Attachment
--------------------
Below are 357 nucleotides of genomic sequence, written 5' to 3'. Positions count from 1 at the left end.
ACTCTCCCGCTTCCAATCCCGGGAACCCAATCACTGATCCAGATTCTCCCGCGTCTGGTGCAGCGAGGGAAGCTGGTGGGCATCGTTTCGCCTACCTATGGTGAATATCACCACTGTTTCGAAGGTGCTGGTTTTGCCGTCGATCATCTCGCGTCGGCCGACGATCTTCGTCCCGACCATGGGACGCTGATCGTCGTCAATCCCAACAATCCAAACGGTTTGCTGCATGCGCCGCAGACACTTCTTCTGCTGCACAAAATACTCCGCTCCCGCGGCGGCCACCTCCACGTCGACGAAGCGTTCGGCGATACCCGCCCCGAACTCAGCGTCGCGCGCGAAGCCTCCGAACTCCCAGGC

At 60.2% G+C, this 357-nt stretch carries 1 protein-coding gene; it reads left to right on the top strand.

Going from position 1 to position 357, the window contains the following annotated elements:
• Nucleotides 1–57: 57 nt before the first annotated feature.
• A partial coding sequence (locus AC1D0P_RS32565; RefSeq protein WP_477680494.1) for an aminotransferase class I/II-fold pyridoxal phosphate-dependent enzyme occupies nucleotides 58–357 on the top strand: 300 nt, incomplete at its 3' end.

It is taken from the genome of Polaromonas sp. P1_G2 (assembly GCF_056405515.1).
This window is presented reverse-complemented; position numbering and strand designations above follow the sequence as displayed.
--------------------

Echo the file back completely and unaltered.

Below are 357 nucleotides of genomic sequence, written 5' to 3'. Positions count from 1 at the left end.
ACTCTCCCGCTTCCAATCCCGGGAACCCAATCACTGATCCAGATTCTCCCGCGTCTGGTGCAGCGAGGGAAGCTGGTGGGCATCGTTTCGCCTACCTATGGTGAATATCACCACTGTTTCGAAGGTGCTGGTTTTGCCGTCGATCATCTCGCGTCGGCCGACGATCTTCGTCCCGACCATGGGACGCTGATCGTCGTCAATCCCAACAATCCAAACGGTTTGCTGCATGCGCCGCAGACACTTCTTCTGCTGCACAAAATACTCCGCTCCCGCGGCGGCCACCTCCACGTCGACGAAGCGTTCGGCGATACCCGCCCCGAACTCAGCGTCGCGCGCGAAGCCTCCGAACTCCCAGGC

At 60.2% G+C, this 357-nt stretch carries 1 protein-coding gene; it reads left to right on the top strand.

Going from position 1 to position 357, the window contains the following annotated elements:
• Nucleotides 1–57: 57 nt before the first annotated feature.
• A partial coding sequence (locus AC1D0P_RS32565; RefSeq protein WP_477680494.1) for an aminotransferase class I/II-fold pyridoxal phosphate-dependent enzyme occupies nucleotides 58–357 on the top strand: 300 nt, incomplete at its 3' end.

It is taken from the genome of Polaromonas sp. P1_G2 (assembly GCF_056405515.1).
This window is presented reverse-complemented; position numbering and strand designations above follow the sequence as displayed.